7-Step Kanban approach to become a Better Writer
Writing is infused with creativity and still demands structure. What gives?
Doesn’t creativity in itself mean a free-flow of artistic expression, of thoughts and ideas? Quite a paradox!
As I hope to provide better value to readers and make writing a more consistent, enjoyable practice for myself, I looked at what makes my writings more impactful and error-free.
Here are all the steps I take, now in a Kanban style approach, to make my writing process smoother:
7-Step Kanban to become a Better Writer
Kanban methodology is the tiki-taka of the productivity world, let’s dive into it.
Research is the axe that a writer sharpens before venturing into the world of words. Without proper research on the subject, writing in itself will have glaring loopholes and will reflect a lower understanding of the topic.
To become a better writer, read. And to become a better reader, write.
After thorough research, I write. Writing in itself is not about putting pen to paper, but about spilling the ink. Write that story upside down, weave the characters as their dumbest self, and sprinkle just a spark of magic that is their genius.
After every 3–4 paras, I re-read that segue as a whole, try to understand what the words convey, individually and what the paras convey — individually and collectively. This is the stage where I do micro-edits to cut out fluff, filler words and try to convey my message in as little words as possible.
This step by far is the most impactful, and by far is the most playful. My most creative expressions in writing come at this stage.
I never complete my writing in one go. Once I have written a few paras, have developed the story to my satisfaction, I’ll put my digital quill down. A few days after, I’ll re-read what I have written, but at a different time of the day. Does the writing still hold strong? Did something make sense earlier, but doesn’t anymore?
At Bettering stage, I ask questions like:
- Who am I writing this post for?
- Is there at least one unique section in this article that is different from the rest of the articles on the same topic?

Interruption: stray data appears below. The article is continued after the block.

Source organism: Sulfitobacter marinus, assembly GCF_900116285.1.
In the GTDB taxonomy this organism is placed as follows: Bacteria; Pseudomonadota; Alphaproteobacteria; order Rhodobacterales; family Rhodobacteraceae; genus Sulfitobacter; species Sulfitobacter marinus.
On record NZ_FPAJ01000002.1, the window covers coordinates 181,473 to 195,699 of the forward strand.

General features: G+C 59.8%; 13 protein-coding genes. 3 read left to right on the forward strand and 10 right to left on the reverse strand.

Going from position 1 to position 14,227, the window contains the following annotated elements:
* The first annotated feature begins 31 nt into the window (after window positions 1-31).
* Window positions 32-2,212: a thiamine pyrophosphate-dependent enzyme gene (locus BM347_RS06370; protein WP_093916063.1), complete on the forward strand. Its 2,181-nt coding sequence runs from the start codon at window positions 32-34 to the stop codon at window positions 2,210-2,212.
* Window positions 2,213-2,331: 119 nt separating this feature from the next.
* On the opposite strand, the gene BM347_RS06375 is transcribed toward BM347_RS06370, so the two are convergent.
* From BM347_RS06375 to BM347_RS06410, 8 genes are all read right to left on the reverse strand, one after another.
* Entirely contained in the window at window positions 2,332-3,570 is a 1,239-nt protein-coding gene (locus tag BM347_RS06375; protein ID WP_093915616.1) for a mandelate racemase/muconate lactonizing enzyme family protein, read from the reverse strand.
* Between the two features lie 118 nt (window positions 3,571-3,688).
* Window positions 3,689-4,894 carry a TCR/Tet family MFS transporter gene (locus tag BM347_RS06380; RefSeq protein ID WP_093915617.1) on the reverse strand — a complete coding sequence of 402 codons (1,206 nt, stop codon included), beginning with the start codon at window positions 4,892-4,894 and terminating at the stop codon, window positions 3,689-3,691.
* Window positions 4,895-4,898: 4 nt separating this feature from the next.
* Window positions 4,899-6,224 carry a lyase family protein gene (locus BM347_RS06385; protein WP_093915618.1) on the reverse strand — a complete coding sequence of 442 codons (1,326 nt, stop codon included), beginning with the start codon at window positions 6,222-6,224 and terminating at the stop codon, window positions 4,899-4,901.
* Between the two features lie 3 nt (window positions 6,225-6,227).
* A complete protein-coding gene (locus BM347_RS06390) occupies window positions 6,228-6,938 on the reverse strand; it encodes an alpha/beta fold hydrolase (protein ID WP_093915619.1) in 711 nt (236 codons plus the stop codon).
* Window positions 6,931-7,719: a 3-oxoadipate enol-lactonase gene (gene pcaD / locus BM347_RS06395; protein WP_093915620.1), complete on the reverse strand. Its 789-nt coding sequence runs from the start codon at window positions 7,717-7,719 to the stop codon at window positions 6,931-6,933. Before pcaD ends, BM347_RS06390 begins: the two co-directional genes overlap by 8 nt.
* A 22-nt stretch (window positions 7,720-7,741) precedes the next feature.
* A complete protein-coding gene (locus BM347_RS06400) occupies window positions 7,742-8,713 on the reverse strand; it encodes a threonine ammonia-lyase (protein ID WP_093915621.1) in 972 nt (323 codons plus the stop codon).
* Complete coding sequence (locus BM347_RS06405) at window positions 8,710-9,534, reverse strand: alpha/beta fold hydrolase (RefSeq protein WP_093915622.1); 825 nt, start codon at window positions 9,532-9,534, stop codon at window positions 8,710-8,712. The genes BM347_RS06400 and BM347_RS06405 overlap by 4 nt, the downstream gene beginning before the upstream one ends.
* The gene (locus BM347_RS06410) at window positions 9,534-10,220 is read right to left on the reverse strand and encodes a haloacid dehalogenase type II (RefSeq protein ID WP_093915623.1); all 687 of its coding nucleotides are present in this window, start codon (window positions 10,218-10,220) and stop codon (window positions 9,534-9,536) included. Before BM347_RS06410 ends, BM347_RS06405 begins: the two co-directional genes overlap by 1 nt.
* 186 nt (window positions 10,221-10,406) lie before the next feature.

- What is my unique opinion on the subject at hand?
- Is this article providing enough value? After reading the piece, did the content make me smarter? Did the content make me more informed? Did the content make me share the piece with my friends and family for their benefit? Did the content make me think my brains out? That is the only true definition of value in my eyes.
At this stage, I incorporate conversation triggers, curiosity triggers, transition words and try to sprinkle a personality into the article.
Et Voila! The end is here. Or at least, I have transferred all my thoughts on the topic to a platform. Time to take a deep breath.
Editing is the stage where all the grammar and language flow corrections happen. The impact I want to create must be complimented with an easy to read and absorb articulation of sentences and messaging.
The agenda at this stage is not to eliminate the complexities, but to balance it. Let the reader feel the tension, have their brain fire up a neuron to visualize a story that makes best sense in their world.
Coherency + Complexity = the perfect burrito. Messy enough to hit all the senses, but wrapped in an orderly fashion to bite into it from any direction.
Forging is the stage where I read my article end-to-end and try to make sense of my own writing, and then forge better stories throughout the messaging.
At Forging Stage, I ask myself:
- Can I add a backdrop story to a particular pointer without making it unnecessarily long?
- Have I used language and vocabulary nuances that connect with the reader?
- Does the reader get to the heart of the content as quickly as possible?
- Can I add idioms, glue words, or anchor something memorable to let the reader have a positive experience?
1 thing I always refine at this stage is the introduction. Readers come to eat the meat of the article, and are not necessarily concerned with the sides and the starters. Ok, maybe they’ll make an exception for salsa and chips, I mean who wouldn’t? But salsa and chips is not what they came for.
Help the reader get what they came for, faster.
After finishing every article, I think to myself ‘This section could have been better’, or ‘That message could have been expressed differently’. Alas! Such is any and every writer’s mind.
The post is ready to be read and absorbed by the right audience. No need to go in an endless loophole of what could or could not be better.
My mission, should I choose to accept it, is to dare to publish the article on a platform now.
Lemme get some water, unclench my jaw and hit PUBLISH.